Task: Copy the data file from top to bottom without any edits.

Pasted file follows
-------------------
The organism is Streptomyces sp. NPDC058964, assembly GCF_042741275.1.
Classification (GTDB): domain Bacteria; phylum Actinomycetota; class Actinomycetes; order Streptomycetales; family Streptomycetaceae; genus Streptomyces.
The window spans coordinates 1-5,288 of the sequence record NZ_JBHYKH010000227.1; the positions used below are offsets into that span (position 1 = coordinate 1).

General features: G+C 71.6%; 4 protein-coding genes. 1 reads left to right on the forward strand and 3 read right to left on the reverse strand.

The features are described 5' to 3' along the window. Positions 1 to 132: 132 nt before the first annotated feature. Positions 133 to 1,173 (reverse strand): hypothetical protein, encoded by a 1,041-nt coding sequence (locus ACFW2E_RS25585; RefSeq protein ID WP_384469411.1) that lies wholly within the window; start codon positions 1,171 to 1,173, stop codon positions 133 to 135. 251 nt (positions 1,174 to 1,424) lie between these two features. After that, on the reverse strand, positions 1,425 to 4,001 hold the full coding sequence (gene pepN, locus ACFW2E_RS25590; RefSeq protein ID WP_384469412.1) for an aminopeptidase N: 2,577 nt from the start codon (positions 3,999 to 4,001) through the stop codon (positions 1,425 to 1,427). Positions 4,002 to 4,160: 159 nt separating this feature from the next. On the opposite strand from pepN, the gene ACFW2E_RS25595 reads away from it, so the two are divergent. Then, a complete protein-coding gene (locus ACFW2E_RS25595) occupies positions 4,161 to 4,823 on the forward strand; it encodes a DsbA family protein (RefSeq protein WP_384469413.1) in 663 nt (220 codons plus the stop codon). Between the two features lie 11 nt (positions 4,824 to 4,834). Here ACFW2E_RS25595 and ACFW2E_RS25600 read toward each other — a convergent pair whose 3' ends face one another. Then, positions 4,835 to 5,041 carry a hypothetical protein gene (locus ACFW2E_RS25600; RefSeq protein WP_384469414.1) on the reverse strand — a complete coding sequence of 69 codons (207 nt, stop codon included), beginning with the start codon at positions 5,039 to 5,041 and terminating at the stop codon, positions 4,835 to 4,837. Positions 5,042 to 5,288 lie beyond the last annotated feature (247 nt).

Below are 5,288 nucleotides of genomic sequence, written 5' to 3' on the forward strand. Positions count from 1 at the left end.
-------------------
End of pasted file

The organism is Streptomyces sp. NPDC058964, assembly GCF_042741275.1.
Classification (GTDB): domain Bacteria; phylum Actinomycetota; class Actinomycetes; order Streptomycetales; family Streptomycetaceae; genus Streptomyces.
The window spans coordinates 1-5,288 of the sequence record NZ_JBHYKH010000227.1; the positions used below are offsets into that span (position 1 = coordinate 1).

General features: G+C 71.6%; 4 protein-coding genes. 1 reads left to right on the forward strand and 3 read right to left on the reverse strand.

The features are described 5' to 3' along the window. Positions 1 to 132: 132 nt before the first annotated feature. Positions 133 to 1,173 (reverse strand): hypothetical protein, encoded by a 1,041-nt coding sequence (locus ACFW2E_RS25585; RefSeq protein ID WP_384469411.1) that lies wholly within the window; start codon positions 1,171 to 1,173, stop codon positions 133 to 135. 251 nt (positions 1,174 to 1,424) lie between these two features. After that, on the reverse strand, positions 1,425 to 4,001 hold the full coding sequence (gene pepN, locus ACFW2E_RS25590; RefSeq protein ID WP_384469412.1) for an aminopeptidase N: 2,577 nt from the start codon (positions 3,999 to 4,001) through the stop codon (positions 1,425 to 1,427). Positions 4,002 to 4,160: 159 nt separating this feature from the next. On the opposite strand from pepN, the gene ACFW2E_RS25595 reads away from it, so the two are divergent. Then, a complete protein-coding gene (locus ACFW2E_RS25595) occupies positions 4,161 to 4,823 on the forward strand; it encodes a DsbA family protein (RefSeq protein WP_384469413.1) in 663 nt (220 codons plus the stop codon). Between the two features lie 11 nt (positions 4,824 to 4,834). Here ACFW2E_RS25595 and ACFW2E_RS25600 read toward each other — a convergent pair whose 3' ends face one another. Then, positions 4,835 to 5,041 carry a hypothetical protein gene (locus ACFW2E_RS25600; RefSeq protein WP_384469414.1) on the reverse strand — a complete coding sequence of 69 codons (207 nt, stop codon included), beginning with the start codon at positions 5,039 to 5,041 and terminating at the stop codon, positions 4,835 to 4,837. Positions 5,042 to 5,288 lie beyond the last annotated feature (247 nt).

Below are 5,288 nucleotides of genomic sequence, written 5' to 3' on the forward strand. Positions count from 1 at the left end.